Google's Rachel Inman, who works on the user experience for the new feature, said the company hopes to make it easier to switch between the two-dimensional map on the phone and the three-dimensional world around you.
"We all had the experience of coming up from the subway and going half way or one full block in the wrong direction, and were really annoyed when we had to turn around and go the way we really wanted. "She told CNN Business a real demonstration of the San Francisco feature on Monday.
As the feature is still in the early stages of user testing, Google still has some issues. I noticed, for example, that the AR pictures in the app did not work several times when I went to the cafe.
But if I was in a new city, I could save time if I talk about the direction ̵
Google said that the feature is only offered to a small group of people who frequently use and contribute to Google Maps. The company does not say when it will be widely available.
"We're learning a lot, that's still very early," warned Marek Gorecki, an engineer for Google Maps.
One reason the technology needs time to perfect is that even now it's difficult to reliably find where you are and in which direction you are on a smart-phone card.
Typically, a smartphone uses its built-in GPS receiver and compass to determine your location and which direction you are in a map app. However, this can be difficult in crowded cities. GPS relies on a line-of-sight connection to relay radio signals from distant satellites to your phone, so tall buildings can make it difficult to find out exactly where you are. The compass can also be dropped in urban areas, as magnetic objects such as metal in buildings, cars, buses and urban infrastructure – such as light poles – abound.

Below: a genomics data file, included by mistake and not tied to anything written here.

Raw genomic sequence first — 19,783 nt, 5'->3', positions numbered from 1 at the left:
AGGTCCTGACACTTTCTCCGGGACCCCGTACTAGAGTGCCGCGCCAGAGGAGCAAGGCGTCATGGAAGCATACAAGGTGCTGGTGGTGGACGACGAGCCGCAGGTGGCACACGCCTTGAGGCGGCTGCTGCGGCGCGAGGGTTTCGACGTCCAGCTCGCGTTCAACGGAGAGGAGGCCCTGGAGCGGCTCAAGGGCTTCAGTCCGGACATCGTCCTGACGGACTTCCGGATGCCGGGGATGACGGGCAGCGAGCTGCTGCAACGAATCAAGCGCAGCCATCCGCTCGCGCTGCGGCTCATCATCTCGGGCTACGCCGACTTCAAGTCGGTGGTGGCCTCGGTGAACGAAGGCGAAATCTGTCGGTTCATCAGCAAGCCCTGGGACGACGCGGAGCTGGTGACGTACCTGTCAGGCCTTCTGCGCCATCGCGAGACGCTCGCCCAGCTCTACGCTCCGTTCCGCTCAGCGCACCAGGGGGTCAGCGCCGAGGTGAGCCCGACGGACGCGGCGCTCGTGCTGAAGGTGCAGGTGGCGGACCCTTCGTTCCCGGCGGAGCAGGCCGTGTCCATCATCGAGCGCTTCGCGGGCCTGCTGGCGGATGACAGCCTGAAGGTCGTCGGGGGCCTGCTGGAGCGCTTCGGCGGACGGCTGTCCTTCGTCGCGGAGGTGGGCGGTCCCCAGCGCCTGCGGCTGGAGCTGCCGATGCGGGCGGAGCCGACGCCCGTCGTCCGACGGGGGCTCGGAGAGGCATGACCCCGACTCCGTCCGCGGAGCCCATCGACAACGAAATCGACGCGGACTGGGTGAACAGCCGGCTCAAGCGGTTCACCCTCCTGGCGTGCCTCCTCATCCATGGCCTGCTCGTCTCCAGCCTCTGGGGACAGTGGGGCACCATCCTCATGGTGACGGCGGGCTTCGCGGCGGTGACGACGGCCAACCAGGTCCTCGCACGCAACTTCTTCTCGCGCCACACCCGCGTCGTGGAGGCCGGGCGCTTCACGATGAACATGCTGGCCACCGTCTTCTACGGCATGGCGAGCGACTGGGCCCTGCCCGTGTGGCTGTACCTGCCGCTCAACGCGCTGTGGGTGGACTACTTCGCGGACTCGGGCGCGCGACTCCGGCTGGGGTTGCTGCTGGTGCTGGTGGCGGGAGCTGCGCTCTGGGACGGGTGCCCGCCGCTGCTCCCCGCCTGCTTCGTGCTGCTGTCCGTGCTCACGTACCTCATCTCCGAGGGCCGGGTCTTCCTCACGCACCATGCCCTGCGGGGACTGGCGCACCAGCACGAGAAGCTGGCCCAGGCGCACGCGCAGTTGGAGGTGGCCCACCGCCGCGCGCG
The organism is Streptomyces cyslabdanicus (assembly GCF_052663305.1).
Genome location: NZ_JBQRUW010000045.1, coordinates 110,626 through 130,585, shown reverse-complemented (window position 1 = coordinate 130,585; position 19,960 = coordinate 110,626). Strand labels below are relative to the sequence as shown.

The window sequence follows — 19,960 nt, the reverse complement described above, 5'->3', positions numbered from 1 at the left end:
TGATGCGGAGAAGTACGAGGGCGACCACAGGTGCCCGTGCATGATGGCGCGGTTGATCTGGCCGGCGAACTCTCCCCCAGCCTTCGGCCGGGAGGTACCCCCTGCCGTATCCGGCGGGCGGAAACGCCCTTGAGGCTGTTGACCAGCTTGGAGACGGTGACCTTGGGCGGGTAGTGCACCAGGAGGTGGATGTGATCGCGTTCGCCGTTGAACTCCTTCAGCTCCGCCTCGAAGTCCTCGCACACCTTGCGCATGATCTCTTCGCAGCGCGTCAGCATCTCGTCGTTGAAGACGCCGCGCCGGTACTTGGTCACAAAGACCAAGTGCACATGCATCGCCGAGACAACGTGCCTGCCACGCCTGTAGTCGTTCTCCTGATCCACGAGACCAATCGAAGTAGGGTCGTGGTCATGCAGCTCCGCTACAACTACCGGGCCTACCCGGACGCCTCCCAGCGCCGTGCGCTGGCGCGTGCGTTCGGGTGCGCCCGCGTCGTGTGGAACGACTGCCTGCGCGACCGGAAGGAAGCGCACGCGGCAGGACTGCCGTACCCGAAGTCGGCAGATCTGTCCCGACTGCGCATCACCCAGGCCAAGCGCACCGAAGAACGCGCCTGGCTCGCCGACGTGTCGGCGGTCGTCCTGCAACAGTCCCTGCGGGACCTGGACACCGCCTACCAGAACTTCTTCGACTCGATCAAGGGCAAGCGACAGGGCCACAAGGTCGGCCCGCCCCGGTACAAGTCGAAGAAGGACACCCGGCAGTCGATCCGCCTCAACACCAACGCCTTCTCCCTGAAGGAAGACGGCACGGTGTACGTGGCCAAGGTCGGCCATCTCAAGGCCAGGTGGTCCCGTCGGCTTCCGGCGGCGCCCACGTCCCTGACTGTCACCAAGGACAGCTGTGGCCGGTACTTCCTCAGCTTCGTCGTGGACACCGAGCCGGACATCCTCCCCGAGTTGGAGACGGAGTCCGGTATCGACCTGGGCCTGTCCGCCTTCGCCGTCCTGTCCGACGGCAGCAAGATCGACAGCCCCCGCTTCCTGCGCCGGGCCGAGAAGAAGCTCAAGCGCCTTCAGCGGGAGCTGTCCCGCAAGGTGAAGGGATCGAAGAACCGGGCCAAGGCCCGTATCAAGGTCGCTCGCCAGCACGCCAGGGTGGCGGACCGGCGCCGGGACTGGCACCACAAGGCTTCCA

Once Google Maps has a clearer picture of it Wherever you are, virtual images can be placed over the smartphone's camera. They look more like they are integrated into reality – something that companies have been putting into smartphone apps long before AR.
Google is currently trying to keep these pictures simple. A previous prototype of the AR feature showed fireworks when a user had reached their destination on Google Maps, Gorecki said. The team decided that this was not a good idea.
"It was mainly a distraction," he said. "You do not want to overdo it."